Catherine from California
Caregiving has been in my blood since I was a child. Assisting with my younger siblings and my parents doing their best to keep the household in order. Being the middle child, I saw many areas that needed tending. Eventually I became a mother, then a grandmother by age 35. Taking care of a baby is a 24-hour job. I still worked fulltime till this point. Graduating from high school early, and from College with a good profession as a Radiology Technologist in 1979, I was able to build a good home background for my growing family. My mother became ill shortly after this time in my adult years. She lived with me for a short while. Eventually she moved into her own place. Granny Franny we called her, because now she was a Great Grandmother. I was called Nana to my grandchildren, as I was too young I thought to be called Grandma.
Now aging is no laughing matter, both my Mom and I both had bad backs. By age 40 my Mom had diabetes - she was on insulin within a few decades. Her spleen was enlarged, and her platelets were very low. She had an auto-immune disorder. Very few doctors could diagnose her and treat her medically. Eventually she had liver disease. My ability to work and take care of my Mom was very difficult. You see, my Mom trusted me, and my medical background. I went to most of her appointments. We traveled often together. She could still drive but the grandkids preferred my driving. Safety first. When my Mom chose to buy her own home, we accepted the distance, but this made it difficult to caregiver and see to her needs. We still communicated on the phone and met at the doctor's office, but her ability to reason became less and less. Dementia comes on slowly and progresses differently for everyone. When we traveled together, that's when I saw first-hand, how difficult it was for her.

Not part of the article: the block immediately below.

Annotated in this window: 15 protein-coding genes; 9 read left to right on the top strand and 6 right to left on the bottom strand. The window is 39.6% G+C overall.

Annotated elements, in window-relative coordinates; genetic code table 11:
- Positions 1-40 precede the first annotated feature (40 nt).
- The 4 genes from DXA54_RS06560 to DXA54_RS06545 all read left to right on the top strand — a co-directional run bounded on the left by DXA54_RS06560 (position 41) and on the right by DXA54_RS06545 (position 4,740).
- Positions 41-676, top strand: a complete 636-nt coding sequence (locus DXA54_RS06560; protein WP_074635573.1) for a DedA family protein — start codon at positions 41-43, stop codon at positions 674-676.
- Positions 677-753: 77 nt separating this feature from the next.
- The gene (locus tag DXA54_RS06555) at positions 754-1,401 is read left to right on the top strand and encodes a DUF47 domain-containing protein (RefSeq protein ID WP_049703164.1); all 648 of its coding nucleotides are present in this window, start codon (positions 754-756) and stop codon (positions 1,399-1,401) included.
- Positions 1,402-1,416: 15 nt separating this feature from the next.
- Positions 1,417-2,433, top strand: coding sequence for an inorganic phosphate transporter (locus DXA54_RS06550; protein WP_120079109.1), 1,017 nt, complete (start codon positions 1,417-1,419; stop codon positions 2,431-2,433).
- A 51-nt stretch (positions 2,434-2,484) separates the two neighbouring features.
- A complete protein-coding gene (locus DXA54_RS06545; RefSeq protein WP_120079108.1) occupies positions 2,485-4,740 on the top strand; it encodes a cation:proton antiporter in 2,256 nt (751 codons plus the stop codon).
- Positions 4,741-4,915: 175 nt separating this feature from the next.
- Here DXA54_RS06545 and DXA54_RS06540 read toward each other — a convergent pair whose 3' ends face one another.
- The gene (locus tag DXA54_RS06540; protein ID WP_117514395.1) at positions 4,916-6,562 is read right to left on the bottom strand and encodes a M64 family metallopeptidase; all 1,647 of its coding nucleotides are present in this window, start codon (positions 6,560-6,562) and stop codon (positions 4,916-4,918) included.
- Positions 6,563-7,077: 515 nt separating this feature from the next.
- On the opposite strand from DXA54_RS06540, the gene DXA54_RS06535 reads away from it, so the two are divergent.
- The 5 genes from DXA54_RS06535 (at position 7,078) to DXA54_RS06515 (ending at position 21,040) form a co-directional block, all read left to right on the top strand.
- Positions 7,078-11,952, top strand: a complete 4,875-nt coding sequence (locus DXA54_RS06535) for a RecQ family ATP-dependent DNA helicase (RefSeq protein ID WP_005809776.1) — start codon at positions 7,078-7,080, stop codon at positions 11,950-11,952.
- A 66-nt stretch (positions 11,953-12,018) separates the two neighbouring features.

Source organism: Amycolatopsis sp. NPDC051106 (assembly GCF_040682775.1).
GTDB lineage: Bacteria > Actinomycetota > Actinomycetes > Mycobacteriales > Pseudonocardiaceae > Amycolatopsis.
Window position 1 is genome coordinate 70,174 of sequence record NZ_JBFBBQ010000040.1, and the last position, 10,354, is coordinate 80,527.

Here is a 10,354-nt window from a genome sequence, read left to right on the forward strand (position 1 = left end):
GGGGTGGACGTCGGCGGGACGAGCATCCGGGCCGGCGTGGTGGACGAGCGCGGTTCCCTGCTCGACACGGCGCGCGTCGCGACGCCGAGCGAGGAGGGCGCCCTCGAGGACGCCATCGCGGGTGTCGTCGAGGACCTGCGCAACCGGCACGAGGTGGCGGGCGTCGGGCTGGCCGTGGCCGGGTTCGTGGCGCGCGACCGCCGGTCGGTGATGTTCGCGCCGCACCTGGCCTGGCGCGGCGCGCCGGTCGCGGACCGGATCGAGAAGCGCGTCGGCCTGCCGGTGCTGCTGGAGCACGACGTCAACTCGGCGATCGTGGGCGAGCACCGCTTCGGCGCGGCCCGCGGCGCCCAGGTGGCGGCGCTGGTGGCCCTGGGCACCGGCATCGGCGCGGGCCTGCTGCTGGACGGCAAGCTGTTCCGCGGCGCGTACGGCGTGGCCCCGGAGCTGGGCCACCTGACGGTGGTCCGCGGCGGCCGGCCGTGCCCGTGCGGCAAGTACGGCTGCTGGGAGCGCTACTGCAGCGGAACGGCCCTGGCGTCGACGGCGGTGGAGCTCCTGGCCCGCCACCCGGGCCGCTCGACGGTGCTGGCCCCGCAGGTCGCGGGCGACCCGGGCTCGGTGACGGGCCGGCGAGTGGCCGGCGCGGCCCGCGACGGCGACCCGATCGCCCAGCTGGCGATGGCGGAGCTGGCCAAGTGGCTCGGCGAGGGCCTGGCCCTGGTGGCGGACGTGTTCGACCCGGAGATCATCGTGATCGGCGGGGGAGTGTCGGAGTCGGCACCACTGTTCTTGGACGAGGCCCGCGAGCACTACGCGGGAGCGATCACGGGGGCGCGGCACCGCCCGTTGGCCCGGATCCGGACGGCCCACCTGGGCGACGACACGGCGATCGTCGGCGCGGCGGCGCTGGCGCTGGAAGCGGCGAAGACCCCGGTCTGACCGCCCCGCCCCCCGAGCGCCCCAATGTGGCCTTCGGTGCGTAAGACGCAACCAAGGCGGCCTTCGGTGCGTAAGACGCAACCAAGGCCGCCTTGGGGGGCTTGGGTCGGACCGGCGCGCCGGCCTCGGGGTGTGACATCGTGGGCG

Diabetes and health issues get complicated very quickly. I saw my Mom go downhill fast before she reached 60 years old. I stopped working, sold my home and rented a place. I took care of my Mom and realized I could not afford to pay a mortgage and did not have any more children at home, so I put most of energy in helping my Mom. She resented my assistance at times. She enjoyed traveling so that was the best way for us to enjoy each other's company. Her pain levels were high and took medication. She rested often and stayed moving to maintain her strength. My focus on her was 24/7. We would take breaks often, and she would hire an in-home caregiver when possible. But I realized they were there to give me a break. My Mom knew I needed my space too.
She was ill with Liver Disease and had to be on Lactulose. Her memory was failing more and more...she chose to marry a man she met online. I could not discourage her. She was now living in her final stages of liver disease. Her new husband vowed to be her caregiver. When she was placed in a nursing home, he maintained the house. But I told him we promised to never leave her alone. So we took turns staying at the nursing home. A bed was made on the floor for us. We alternated night shifts. We did not want my Mom to stay in this room alone at night. We made sure she had spinach every day. See she had no teeth and did not like her dentures. She could not eat unless it was soft like baby food. Her liver could get healthy and repair with green food. She lost weight and could lessen her insulin too. She eventually was out of the nursing home in less than 6 months. I was exhausted but with rehabilitation and recovery for both of us we were able to travel again. Now my Mom did enjoy only a few more years with her new husband, but she was smiling most of the time. We took in her older sister Auntie Ann, for a few weeks only as the two sisters could share their childhood memories one more time. My final years traveling with my Mom and Aunt were the best memories together. We cruised to Acapulco, camped in England. Rested in the Hawaiian Islands and enjoyed our timeshares together. You see with no mortgage for either one of us, we saved our pennies, lived frugally and took time to smell the roses! My adult children witnessed all of this and hopefully as we age together we can share each other's burdens. Life is merry go round... but take time to Love your family!